El Reno and COWRA – Is being a good neighbor worth $100,000?

By Ray Dyer

A few years ago the El Reno City Council bristled over the fact the Central Oklahoma Water Resources Authority was paying its lobbyist more than 90 percent of its entire operating budget.

At the time, Mayor Matt White was serving as El Reno’s representative on the COWRA board. He called the lobbyist payment ridiculous. The majority on the Council agreed and El Reno, along with Union City and Piedmont, dropped its membership in the authority.

After these communities dropped out, COWRA leadership voted in a new policy that would require “past dues” be paid if any of the defecting, or “original” communities ever wanted to come back into the organization.

Last week it became clear that El Reno is on its way to rejoining COWRA. Apparently, a payment plan has been worked out so El Reno can take care of the “past dues” that COWRA says total $104,360.

“There is no doubt the reason why we are in the position we are in is due to some political influence on the decisions that were made by the city,” City Manager Tony Rivera told the COWRA board. “That has changed,” he added.

Indeed it has.

Rivera was referring to the change that has come about because of a City Council election.

Rivera was accompanied to the COWRA meeting by El Reno Vice Mayor Jim Archer, who said he was there to “support my manager.”

Tony Rivera must feel like stretch-o-man. One Council pulls him this way, another comes along and pulls him the other way. But don’t worry for Rivera, he’s a seasoned professional and has dealt with this job hazard that comes with serving the public, probably in every town in which he has served.

But El Reno taxpayers might want to be concerned with the eagerness our elected leaders seem to have about spending money just so they can basically be considered good neighbors.  This neighborliness certainly wasn’t reciprocated when Yukon and Mustang both declined membership in the Central Oklahoma Regional Development group that El Reno has helped spearhead.

As for COWRA, for years this group has chased every water rainbow its members can think of in an effort to create or find a secure water source, mostly for Yukon and Mustang. Most of this is driven by eastern Canadian County’s desire not to be controlled by Oklahoma City. A bit odd, since Oklahoma City has probably the largest geographic footprint in the county.

Over the years, COWRA has looked at building a billion-dollar pipeline from southern Oklahoma to Canadian County. Turns out the folks around the Ada area weren’t amused and come to find out they have as many representatives at the state Capitol as we do.

Early on the talk was about building a lake on the South Canadian River. Wouldn’t work. And there has been talk of partnering with Oklahoma City to pipe water from Sardis Lake in far southeastern Oklahoma. That idea appears it may be locked up in court for years if not decades.

So that brings us to today. The plan now is to build a brackish water desalination plant somewhere, inside Canadian County or outside. An engineering firm has been hired to find a source of water, one would think this would be limited to water rights already controlled by COWRA members. Otherwise, rights will have to be purchased. One would also think this water source needs to be brackish, otherwise we won’t need to build a plant to de-brackish it.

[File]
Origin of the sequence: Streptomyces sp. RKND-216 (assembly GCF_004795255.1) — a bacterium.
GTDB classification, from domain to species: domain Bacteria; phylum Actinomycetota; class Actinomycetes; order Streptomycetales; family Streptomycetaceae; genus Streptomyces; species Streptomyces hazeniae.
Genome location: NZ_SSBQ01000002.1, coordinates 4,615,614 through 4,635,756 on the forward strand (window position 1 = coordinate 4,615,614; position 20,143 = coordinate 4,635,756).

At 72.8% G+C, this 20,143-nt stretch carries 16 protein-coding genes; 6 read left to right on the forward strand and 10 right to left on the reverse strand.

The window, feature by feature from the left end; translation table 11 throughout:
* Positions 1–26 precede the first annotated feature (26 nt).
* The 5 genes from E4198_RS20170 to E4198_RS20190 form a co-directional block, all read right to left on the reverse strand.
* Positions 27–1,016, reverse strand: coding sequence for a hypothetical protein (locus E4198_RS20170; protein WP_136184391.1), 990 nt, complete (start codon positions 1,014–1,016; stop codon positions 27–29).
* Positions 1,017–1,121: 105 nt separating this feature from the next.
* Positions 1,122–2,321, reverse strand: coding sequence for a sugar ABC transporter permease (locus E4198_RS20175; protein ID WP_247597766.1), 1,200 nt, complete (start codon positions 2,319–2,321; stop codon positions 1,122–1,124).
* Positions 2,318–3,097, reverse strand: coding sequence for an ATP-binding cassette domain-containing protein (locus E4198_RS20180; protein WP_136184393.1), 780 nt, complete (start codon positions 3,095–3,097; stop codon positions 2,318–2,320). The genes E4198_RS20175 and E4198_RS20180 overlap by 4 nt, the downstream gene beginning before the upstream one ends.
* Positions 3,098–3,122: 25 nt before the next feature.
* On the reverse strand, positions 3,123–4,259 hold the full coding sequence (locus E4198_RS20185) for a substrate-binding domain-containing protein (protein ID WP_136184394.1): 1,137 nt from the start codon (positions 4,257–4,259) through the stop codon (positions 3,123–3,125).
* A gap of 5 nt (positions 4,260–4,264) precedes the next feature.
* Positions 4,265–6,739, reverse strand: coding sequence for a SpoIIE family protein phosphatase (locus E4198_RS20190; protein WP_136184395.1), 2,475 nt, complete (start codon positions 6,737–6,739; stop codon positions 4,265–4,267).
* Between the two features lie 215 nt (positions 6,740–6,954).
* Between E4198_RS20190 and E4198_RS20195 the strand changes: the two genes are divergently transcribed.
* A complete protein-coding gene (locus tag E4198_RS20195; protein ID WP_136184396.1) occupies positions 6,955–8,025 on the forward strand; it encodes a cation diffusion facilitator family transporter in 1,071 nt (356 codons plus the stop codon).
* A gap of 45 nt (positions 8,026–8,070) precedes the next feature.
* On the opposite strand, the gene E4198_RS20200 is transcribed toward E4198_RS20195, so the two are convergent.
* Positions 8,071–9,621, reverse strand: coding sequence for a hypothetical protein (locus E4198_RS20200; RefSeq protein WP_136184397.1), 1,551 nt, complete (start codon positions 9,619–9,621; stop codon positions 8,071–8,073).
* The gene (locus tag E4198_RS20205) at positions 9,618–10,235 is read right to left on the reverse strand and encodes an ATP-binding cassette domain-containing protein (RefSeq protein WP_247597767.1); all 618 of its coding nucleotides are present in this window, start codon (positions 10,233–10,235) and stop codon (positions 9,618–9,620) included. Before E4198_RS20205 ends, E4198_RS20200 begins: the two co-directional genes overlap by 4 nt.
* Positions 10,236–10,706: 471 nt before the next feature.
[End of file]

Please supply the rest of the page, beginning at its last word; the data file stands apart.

If a water source is found, that bright light coming out of the east won’t necessarily be the sun coming up, no, that will be the smiles beaming from the faces of Oklahoma City bond attorneys, salivating over the chance to get a piece of the action.

The way I see it, the only person who has been smiling through all of this is lobbyist Shawn Lepard. A respected lobbyist, Lepard climbed on the COWRA train several years ago and has hung on tightly. Who could blame him?

White and the other members of the previous Council thought it was wrong to pay Lepard something in the neighborhood of $90,000 considering COWRA’s entire budget was something in the neighborhood of $96,000.

Their tantrum must have gotten the attention of COWRA, because Lepard’s annual payment was cut to somewhere in the neighborhood of $70,000.

Not bad considering the Oklahoma Restaurant Association, with hundreds, maybe thousands of members, pays its lobbyist $50,000 a year, and on a really good year may kick in a $5,000 bonus.

So, good for Mr. Lepard if he can convince COWRA to pay him this kind of money for toting their imaginary divining rod. But pity us poor taxpayers, because if one lobbyist can work this kind of money magic, think what a small army of suited-up, smooth-talking bond attorneys and their consultants will be able to do.

The really strange part is El Reno has water and a treatment plant. It also is connected to Oklahoma City in case of a water emergency, something that hasn’t been needed in years since El Reno started taking better care of its water fields and treatment plant.

So why is El Reno so interested in being a member again of COWRA and paying more than $100,000 in “past dues?”

I guess it’s because nothing beats a good neighbor.

Canadian County commissioners need to get a handle on this COWRA issue. If they don’t, the recent arguments over the wind farms, I’m afraid, will pale in comparison.

How about some public forums throughout the county? The kind that was just held to discuss a possible county planning commission.

Let’s bring some neighbors, as in county taxpayers, together because what’s being discussed here could turn out to be a big, big, big dollar deal.

I can picture those smiles now.

 

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